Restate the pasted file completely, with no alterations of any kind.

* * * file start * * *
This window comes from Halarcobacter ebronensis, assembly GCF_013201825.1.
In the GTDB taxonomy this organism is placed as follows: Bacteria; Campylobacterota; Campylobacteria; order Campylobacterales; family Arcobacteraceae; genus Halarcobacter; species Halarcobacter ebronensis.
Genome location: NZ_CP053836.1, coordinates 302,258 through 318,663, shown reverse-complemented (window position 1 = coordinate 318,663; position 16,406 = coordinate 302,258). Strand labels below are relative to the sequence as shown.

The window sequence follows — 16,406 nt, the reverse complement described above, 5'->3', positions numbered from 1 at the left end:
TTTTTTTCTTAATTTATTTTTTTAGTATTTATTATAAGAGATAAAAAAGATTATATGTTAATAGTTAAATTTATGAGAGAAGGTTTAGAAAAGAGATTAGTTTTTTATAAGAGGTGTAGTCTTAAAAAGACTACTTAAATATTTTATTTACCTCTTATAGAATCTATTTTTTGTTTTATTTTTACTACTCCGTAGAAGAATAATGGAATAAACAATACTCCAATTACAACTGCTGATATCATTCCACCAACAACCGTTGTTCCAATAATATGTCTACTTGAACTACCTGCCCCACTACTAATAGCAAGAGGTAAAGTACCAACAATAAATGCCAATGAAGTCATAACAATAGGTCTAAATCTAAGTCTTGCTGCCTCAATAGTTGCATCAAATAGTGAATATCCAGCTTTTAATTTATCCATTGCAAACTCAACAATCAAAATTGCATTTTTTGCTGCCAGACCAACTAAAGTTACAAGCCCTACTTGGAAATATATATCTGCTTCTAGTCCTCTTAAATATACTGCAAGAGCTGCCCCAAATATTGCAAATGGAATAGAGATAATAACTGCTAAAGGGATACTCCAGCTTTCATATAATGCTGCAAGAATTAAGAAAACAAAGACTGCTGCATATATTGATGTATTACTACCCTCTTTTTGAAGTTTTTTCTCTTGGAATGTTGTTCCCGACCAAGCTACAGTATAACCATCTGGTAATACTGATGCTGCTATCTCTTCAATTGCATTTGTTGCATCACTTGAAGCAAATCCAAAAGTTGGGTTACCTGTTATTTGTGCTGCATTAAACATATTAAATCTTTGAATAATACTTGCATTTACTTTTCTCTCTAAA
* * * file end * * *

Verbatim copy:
This window comes from Halarcobacter ebronensis, assembly GCF_013201825.1.
In the GTDB taxonomy this organism is placed as follows: Bacteria; Campylobacterota; Campylobacteria; order Campylobacterales; family Arcobacteraceae; genus Halarcobacter; species Halarcobacter ebronensis.
Genome location: NZ_CP053836.1, coordinates 302,258 through 318,663, shown reverse-complemented (window position 1 = coordinate 318,663; position 16,406 = coordinate 302,258). Strand labels below are relative to the sequence as shown.

The window sequence follows — 16,406 nt, the reverse complement described above, 5'->3', positions numbered from 1 at the left end:
TTTTTTTCTTAATTTATTTTTTTAGTATTTATTATAAGAGATAAAAAAGATTATATGTTAATAGTTAAATTTATGAGAGAAGGTTTAGAAAAGAGATTAGTTTTTTATAAGAGGTGTAGTCTTAAAAAGACTACTTAAATATTTTATTTACCTCTTATAGAATCTATTTTTTGTTTTATTTTTACTACTCCGTAGAAGAATAATGGAATAAACAATACTCCAATTACAACTGCTGATATCATTCCACCAACAACCGTTGTTCCAATAATATGTCTACTTGAACTACCTGCCCCACTACTAATAGCAAGAGGTAAAGTACCAACAATAAATGCCAATGAAGTCATAACAATAGGTCTAAATCTAAGTCTTGCTGCCTCAATAGTTGCATCAAATAGTGAATATCCAGCTTTTAATTTATCCATTGCAAACTCAACAATCAAAATTGCATTTTTTGCTGCCAGACCAACTAAAGTTACAAGCCCTACTTGGAAATATATATCTGCTTCTAGTCCTCTTAAATATACTGCAAGAGCTGCCCCAAATATTGCAAATGGAATAGAGATAATAACTGCTAAAGGGATACTCCAGCTTTCATATAATGCTGCAAGAATTAAGAAAACAAAGACTGCTGCATATATTGATGTATTACTACCCTCTTTTTGAAGTTTTTTCTCTTGGAATGTTGTTCCCGACCAAGCTACAGTATAACCATCTGGTAATACTGATGCTGCTATCTCTTCAATTGCATTTGTTGCATCACTTGAAGCAAATCCAAAAGTTGGGTTACCTGTTATTTGTGCTGCATTAAACATATTAAATCTTTGAATAATACTTGCATTTACTTTTCTCTCTAAA